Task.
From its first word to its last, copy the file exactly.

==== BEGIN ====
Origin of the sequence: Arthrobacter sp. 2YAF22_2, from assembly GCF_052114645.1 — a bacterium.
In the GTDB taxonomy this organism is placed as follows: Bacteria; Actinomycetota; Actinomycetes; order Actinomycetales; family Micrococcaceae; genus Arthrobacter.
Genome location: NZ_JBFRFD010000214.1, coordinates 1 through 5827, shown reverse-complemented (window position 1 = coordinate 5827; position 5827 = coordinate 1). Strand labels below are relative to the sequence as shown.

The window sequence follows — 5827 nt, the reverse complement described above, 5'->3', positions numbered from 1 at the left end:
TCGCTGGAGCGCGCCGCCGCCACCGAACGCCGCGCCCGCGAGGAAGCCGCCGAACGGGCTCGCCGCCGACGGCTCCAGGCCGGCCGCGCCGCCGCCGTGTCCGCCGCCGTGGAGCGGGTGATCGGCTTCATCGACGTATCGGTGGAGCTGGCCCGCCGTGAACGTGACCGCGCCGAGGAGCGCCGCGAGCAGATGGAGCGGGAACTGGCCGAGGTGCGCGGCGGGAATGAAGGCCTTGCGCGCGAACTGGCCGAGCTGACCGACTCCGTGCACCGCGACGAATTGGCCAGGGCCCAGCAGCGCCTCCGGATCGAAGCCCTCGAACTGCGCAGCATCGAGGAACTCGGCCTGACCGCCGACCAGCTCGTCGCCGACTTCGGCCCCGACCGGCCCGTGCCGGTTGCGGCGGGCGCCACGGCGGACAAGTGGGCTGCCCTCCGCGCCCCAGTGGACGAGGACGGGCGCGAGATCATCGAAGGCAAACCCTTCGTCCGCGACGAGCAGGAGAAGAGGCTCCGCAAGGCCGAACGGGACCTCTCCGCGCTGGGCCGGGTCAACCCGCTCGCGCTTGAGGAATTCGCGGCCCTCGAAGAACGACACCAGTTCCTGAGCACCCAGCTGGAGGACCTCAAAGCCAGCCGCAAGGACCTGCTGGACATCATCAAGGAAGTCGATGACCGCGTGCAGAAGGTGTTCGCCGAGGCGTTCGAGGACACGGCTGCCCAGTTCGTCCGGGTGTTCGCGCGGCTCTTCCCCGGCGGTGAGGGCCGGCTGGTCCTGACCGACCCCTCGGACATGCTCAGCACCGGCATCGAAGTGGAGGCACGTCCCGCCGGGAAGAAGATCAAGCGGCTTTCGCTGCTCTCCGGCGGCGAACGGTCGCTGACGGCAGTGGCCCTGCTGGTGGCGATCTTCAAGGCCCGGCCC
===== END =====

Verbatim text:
Origin of the sequence: Arthrobacter sp. 2YAF22_2, from assembly GCF_052114645.1 — a bacterium.
In the GTDB taxonomy this organism is placed as follows: Bacteria; Actinomycetota; Actinomycetes; order Actinomycetales; family Micrococcaceae; genus Arthrobacter.
Genome location: NZ_JBFRFD010000214.1, coordinates 1 through 5827, shown reverse-complemented (window position 1 = coordinate 5827; position 5827 = coordinate 1). Strand labels below are relative to the sequence as shown.

The window sequence follows — 5827 nt, the reverse complement described above, 5'->3', positions numbered from 1 at the left end:
TCGCTGGAGCGCGCCGCCGCCACCGAACGCCGCGCCCGCGAGGAAGCCGCCGAACGGGCTCGCCGCCGACGGCTCCAGGCCGGCCGCGCCGCCGCCGTGTCCGCCGCCGTGGAGCGGGTGATCGGCTTCATCGACGTATCGGTGGAGCTGGCCCGCCGTGAACGTGACCGCGCCGAGGAGCGCCGCGAGCAGATGGAGCGGGAACTGGCCGAGGTGCGCGGCGGGAATGAAGGCCTTGCGCGCGAACTGGCCGAGCTGACCGACTCCGTGCACCGCGACGAATTGGCCAGGGCCCAGCAGCGCCTCCGGATCGAAGCCCTCGAACTGCGCAGCATCGAGGAACTCGGCCTGACCGCCGACCAGCTCGTCGCCGACTTCGGCCCCGACCGGCCCGTGCCGGTTGCGGCGGGCGCCACGGCGGACAAGTGGGCTGCCCTCCGCGCCCCAGTGGACGAGGACGGGCGCGAGATCATCGAAGGCAAACCCTTCGTCCGCGACGAGCAGGAGAAGAGGCTCCGCAAGGCCGAACGGGACCTCTCCGCGCTGGGCCGGGTCAACCCGCTCGCGCTTGAGGAATTCGCGGCCCTCGAAGAACGACACCAGTTCCTGAGCACCCAGCTGGAGGACCTCAAAGCCAGCCGCAAGGACCTGCTGGACATCATCAAGGAAGTCGATGACCGCGTGCAGAAGGTGTTCGCCGAGGCGTTCGAGGACACGGCTGCCCAGTTCGTCCGGGTGTTCGCGCGGCTCTTCCCCGGCGGTGAGGGCCGGCTGGTCCTGACCGACCCCTCGGACATGCTCAGCACCGGCATCGAAGTGGAGGCACGTCCCGCCGGGAAGAAGATCAAGCGGCTTTCGCTGCTCTCCGGCGGCGAACGGTCGCTGACGGCAGTGGCCCTGCTGGTGGCGATCTTCAAGGCCCGGCCC